off the charts
POLICY INSIGHT
BEYOND THE NUMBERS

New Report Details Job-Creating Impact of Jobless Benefits Extension

A new report from the White House Council of Economic Advisers (CEA) shows why the 13-month extension of federal emergency unemployment insurance (UI) that’s included in this week’s tax-cut compromise between President Obama and Republican leaders is so important. First, a little background.  Federal emergency UI has two parts:  the temporary, federally funded Emergency Unemployment Compensation program (EUC), created in June 2008, and full federal funding for the permanent Extended Benefits (EB) program, whose cost is typically shared between the states and the federal government.  Full federal funding for EB allowed many states to temporarily expand their EB programs.  Both EUC and full federal funding for EB expired on November 30 but, if Congress enacts the tax-cut compromise, they will both be reinstated and continued through December 2011. As for the CEA report, it showed that: Federal UI benefits provide critical assistance to tens of millions of Americans, most of them middle-class.
  • Through October 2010, the federal UI program has reached 14 million unemployed workers, and has indirectly benefited 26 million more people living in their households (including 10.5 million children).
  • The program has helped households across a broad range of incomes, especially middle-class households, which account for two-thirds of all recipients.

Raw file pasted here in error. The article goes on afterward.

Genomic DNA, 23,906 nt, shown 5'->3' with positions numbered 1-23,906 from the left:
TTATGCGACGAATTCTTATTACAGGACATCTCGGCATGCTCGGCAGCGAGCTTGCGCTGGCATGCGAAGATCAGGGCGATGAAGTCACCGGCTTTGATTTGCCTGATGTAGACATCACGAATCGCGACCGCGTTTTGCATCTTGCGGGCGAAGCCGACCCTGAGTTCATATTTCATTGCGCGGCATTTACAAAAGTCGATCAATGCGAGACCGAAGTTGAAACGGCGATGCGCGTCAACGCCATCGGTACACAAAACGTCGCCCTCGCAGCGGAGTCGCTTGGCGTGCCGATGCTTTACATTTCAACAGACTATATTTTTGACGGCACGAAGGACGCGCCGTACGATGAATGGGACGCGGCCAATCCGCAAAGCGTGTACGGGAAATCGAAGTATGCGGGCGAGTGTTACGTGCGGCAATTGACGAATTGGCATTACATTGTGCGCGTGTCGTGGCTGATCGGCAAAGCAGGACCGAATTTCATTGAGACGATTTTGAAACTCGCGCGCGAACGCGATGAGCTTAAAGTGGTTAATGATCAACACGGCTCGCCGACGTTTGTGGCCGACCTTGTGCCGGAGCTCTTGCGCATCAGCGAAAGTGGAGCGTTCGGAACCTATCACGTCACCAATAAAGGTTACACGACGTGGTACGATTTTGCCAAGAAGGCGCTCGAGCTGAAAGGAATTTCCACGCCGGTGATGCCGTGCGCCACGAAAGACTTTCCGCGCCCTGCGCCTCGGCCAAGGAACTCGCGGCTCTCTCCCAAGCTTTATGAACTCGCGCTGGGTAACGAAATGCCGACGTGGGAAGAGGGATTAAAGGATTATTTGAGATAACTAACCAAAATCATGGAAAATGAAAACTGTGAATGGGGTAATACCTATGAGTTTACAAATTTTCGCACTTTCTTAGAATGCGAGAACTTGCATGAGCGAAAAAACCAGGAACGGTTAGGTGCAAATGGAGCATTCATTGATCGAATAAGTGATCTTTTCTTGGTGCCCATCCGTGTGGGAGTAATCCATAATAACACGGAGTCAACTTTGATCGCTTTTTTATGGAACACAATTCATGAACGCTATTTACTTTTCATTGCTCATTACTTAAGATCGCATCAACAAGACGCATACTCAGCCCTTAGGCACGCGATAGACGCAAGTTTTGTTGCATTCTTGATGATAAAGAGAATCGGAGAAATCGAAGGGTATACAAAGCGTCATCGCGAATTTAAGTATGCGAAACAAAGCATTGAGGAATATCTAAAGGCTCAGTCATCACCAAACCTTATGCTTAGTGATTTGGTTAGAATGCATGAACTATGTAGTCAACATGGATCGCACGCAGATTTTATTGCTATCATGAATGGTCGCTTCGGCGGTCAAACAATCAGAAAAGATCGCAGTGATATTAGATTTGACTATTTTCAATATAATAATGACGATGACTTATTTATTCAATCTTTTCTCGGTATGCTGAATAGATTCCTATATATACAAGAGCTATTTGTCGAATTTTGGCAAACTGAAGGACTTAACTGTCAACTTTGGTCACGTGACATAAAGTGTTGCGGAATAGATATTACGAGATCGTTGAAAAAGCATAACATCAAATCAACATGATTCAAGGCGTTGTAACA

• Without federal UI benefits, the typical recipient household would lose one-third of its income. The loss would be even more dramatic for the 42 percent of households in which the recipient is the sole wage-earner:  UI accounts for 90 percent of these families’ income, on average.
Federal UI benefits provide a significant boost to the economy.
  • In September 2010, the nation’s gross domestic product (GDP) was 0.8 percent ($119 billion) higher, and there were 800,000 more jobs, than there would have been without federal UI benefits.
  • In December 2011, the CEA estimates that GDP will be 0.6 percent ($92 billion) higher, and there will be 600,000 more jobs, than there will be without federal UI benefits.
The table below shows the CEA’s estimates of the employment effect of federal UI benefits in each state:
The Job-Creating Effect of the Federal UI Program
State Estimated Jobs Created by Federal UI Program (in September 2010) Projected Jobs Lost if Federal UI Program is not Extended (in December 2011)
Alabama 5,250 6,900
Alaska 1,400 1,200
Arizona 10,050 11,250
Arkansas 4,850 2,900
California 115,950 89,400
Colorado 11,750 8,850
Connecticut 14,050 7,000
Delaware 1,750 1,500
District of Columbia 2,450 1,050
Florida 43,400 46,850
Georgia 21,600 26,600
Hawaii 2,800 1,300
Idaho 3,050 2,250
Illinois 41,500 25,250
Indiana 19,800 11,600
Iowa 4,950 3,000
Kansas 5,150 3,350
Kentucky 9,700 7,150
Louisiana 3,000 3,450
Maine 2,000 1,650
Maryland 8,650 5,750
Massachusetts 24,950 15,700
Michigan 41,650 26,450
Minnesota 13,300 9,100
Mississippi 3,200 7,700
Missouri 10,000 5,350
Montana 1,400 1,050
Nebraska 1,650 1,250
Nevada 11,350 7,350
New Hampshire 1,650 1,100
New Jersey 51,050 28,400
New Mexico 3,100 2,900
New York 55,200 40,500
North Carolina 27,950 20,500
North Dakota 350 200
Ohio 29,500 21,000
Oklahoma 4,650 3,350
Oregon 14,200 10,050
Pennsylvania 47,200 31,250
Puerto Rico 4,200 7,500
Rhode Island 4,200 2,150
South Carolina 9,850 8,400
South Dakota 200 200
Tennessee 10,600 8,400
Texas 36,400 29,500
Utah 3,800 2,450
Vermont 1,150 450
Virgin Islands 200 50
Virginia 8,000 5,250
Washington 21,100 14,000
West Virginia 2,250 1,700
Wisconsin 15,000 11,150
Wyoming 700 550
TOTAL 793,000 593,000